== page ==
Q: You are still touring quite a bit at 72.

A: I’ve been so blessed. I can’t tell you. I’ve been doing this for 68 years and to still be going, even I’m in awe. People keep asking me, “When are you going to retire? When are you going to quit? Don’t you get tired of traveling?” No, not really. I love what I do, I love people, and it’s just been a glorious thing.

Q: Let’s talk about your hits. “Midnight Train to Georgia” seemed very personal.

A: It really was. When we got it, it was called “Midnight Plane to Houston.” We didn’t fly much during that time and we didn’t know much about Houston; we’re from Atlanta, Georgia. And during my early days of touring, we always rode the train because my grandfather was a Pullman porter.

So we called Jim Weatherly, the writer of the song and asked him, “Can we make it Georgia? And we take the train?” And he said, “Yeah! Go ahead! Give it a shot!” So we did, and that’s how it became “Midnight Train to Georgia.”

Q: Listeners have really felt that connection in the song, don’t you think?

A: I do. I think people identify with the story line as well as they did the music. And it’s true for a lot of us who feel a strong love for someone: “I’d rather live in his world than live without him in mine.”

Q: Regarding “I Heard it Through the Grapevine,” not too many songs get to be a hit twice in a couple of years.

A: I know. Twice! We had been struggling at Motown for a long time, you know. They did have a caste system over there. Of course the people they endeared the most they gave the better songs, before they came down the line, if they didn’t want to do it.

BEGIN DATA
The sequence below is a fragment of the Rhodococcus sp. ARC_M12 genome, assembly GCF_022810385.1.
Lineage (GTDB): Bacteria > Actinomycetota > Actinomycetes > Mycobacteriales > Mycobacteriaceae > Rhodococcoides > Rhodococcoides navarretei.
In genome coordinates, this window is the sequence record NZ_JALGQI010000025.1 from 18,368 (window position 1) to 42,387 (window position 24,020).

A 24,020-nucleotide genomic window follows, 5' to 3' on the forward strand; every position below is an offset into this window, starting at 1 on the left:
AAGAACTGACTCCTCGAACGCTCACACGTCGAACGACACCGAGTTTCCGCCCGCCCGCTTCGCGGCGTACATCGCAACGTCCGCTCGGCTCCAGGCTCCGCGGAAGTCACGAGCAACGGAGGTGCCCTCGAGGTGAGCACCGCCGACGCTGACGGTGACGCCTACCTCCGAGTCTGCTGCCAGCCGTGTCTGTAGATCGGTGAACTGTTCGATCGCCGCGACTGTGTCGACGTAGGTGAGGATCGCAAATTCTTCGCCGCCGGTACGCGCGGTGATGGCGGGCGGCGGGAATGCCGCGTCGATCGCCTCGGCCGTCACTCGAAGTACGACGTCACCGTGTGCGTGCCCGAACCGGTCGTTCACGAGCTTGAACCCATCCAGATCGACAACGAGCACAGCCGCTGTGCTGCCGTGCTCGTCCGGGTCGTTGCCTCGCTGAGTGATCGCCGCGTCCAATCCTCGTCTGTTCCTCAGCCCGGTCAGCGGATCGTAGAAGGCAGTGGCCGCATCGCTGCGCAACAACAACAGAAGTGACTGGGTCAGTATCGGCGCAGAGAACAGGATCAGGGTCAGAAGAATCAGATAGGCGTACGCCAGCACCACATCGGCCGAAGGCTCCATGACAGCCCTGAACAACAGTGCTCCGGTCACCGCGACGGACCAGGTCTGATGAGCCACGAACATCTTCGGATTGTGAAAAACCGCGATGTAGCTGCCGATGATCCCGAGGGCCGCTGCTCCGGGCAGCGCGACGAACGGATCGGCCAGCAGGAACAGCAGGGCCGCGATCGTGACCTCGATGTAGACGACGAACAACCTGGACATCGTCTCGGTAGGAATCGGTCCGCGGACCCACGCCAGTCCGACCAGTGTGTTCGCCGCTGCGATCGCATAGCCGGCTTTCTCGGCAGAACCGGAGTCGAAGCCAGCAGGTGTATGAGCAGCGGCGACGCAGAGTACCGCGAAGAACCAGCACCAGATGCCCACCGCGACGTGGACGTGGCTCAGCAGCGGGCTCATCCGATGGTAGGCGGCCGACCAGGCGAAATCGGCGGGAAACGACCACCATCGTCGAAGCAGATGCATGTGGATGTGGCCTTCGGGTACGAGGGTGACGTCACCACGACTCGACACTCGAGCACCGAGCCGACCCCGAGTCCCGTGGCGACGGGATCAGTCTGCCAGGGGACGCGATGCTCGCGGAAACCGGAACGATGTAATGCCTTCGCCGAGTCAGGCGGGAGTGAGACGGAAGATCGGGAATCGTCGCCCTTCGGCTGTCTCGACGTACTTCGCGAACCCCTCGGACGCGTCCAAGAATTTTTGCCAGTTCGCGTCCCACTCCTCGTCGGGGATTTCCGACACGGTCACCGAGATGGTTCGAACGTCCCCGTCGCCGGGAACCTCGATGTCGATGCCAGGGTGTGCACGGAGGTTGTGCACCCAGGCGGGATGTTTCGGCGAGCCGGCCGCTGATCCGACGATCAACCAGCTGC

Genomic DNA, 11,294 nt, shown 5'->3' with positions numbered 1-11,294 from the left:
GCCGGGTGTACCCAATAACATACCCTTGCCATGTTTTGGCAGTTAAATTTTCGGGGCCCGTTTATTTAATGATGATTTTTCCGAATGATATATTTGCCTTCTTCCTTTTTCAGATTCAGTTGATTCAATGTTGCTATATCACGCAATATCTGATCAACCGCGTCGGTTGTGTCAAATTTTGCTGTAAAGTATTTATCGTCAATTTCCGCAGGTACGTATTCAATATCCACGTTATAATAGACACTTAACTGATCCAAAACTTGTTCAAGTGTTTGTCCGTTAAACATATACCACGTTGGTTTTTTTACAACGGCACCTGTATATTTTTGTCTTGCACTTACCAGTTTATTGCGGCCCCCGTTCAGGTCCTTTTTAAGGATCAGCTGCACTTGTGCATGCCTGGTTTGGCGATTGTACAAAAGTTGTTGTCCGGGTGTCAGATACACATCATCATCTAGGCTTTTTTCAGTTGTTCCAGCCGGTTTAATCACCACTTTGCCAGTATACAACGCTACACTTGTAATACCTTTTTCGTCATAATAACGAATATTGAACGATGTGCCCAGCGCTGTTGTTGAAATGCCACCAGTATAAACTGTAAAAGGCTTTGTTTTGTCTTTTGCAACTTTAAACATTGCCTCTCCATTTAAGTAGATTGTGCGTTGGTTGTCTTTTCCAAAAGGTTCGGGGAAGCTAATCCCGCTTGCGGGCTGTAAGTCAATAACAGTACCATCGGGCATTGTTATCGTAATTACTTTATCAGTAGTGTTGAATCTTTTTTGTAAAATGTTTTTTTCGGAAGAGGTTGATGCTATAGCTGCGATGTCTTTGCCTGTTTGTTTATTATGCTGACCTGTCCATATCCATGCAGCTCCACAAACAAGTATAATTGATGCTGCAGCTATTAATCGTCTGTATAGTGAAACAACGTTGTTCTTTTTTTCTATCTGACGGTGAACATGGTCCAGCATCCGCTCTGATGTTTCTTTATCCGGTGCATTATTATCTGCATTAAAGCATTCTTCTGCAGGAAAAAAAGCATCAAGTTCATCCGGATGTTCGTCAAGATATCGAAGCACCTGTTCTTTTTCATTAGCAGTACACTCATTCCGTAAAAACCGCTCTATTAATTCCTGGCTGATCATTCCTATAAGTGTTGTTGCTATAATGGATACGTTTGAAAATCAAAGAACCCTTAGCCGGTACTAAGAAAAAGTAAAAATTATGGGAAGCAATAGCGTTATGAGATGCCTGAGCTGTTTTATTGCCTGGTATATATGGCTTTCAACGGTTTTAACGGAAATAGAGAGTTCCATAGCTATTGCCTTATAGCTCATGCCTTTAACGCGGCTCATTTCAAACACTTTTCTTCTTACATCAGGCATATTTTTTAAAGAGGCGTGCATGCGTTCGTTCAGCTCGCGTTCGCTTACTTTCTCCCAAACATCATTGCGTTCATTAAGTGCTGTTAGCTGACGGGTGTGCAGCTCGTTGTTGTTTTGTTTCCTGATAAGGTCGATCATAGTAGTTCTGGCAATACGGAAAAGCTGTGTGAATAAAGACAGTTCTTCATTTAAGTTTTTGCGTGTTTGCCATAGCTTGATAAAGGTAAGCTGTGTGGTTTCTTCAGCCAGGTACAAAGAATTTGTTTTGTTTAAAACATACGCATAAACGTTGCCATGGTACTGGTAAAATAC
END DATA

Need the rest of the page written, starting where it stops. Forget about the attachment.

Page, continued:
Then Norman Whitfield came to the company, and he was one of the people who stayed back and took over the company after Mr. Gordy (label founder Berry) moved to L.A. Norman took all these young artists and gave them better music, like us, and Martha and the Vandellas, and the Temptations. He said, “I got a song for y’all. It’s just for y’all, and stick with it for a while,” and it was “Heard It Through the Grapevine.” … It was the biggest-selling record they had out that year.

Q: What did you think when Marvin Gaye made it even a bigger hit the following year, in 1968?

A: I said, “Why’d you have to pick that one?” He was our brother, though. We loved him to death. We worked with him a lot.

Q: “That’s What Friends Are For,” with Dionne Warwick, Elton John and Stevie Wonder, was a big song for everyone involved, not only for the way you did it, but for the reason you did it.

A: Absolutely. Back in those days, we were always looking for someone to support and that kind of thing, and then the AIDS thing blew up. Dionne Warwick, she was like my big sister, she was doing “Solid Gold” at the time. She called and said, “Girl, come down here. Elton is down here and Miss Liz” – that’s what we called her, Elizabeth Taylor, she was a sweetheart – “they wanted to start this foundation for AIDS,” so we were the first ones to do it.

I like making a difference. That’s part of the reason I like being able to salute Dr. King when I go to the Kennedy Center. We like making a difference.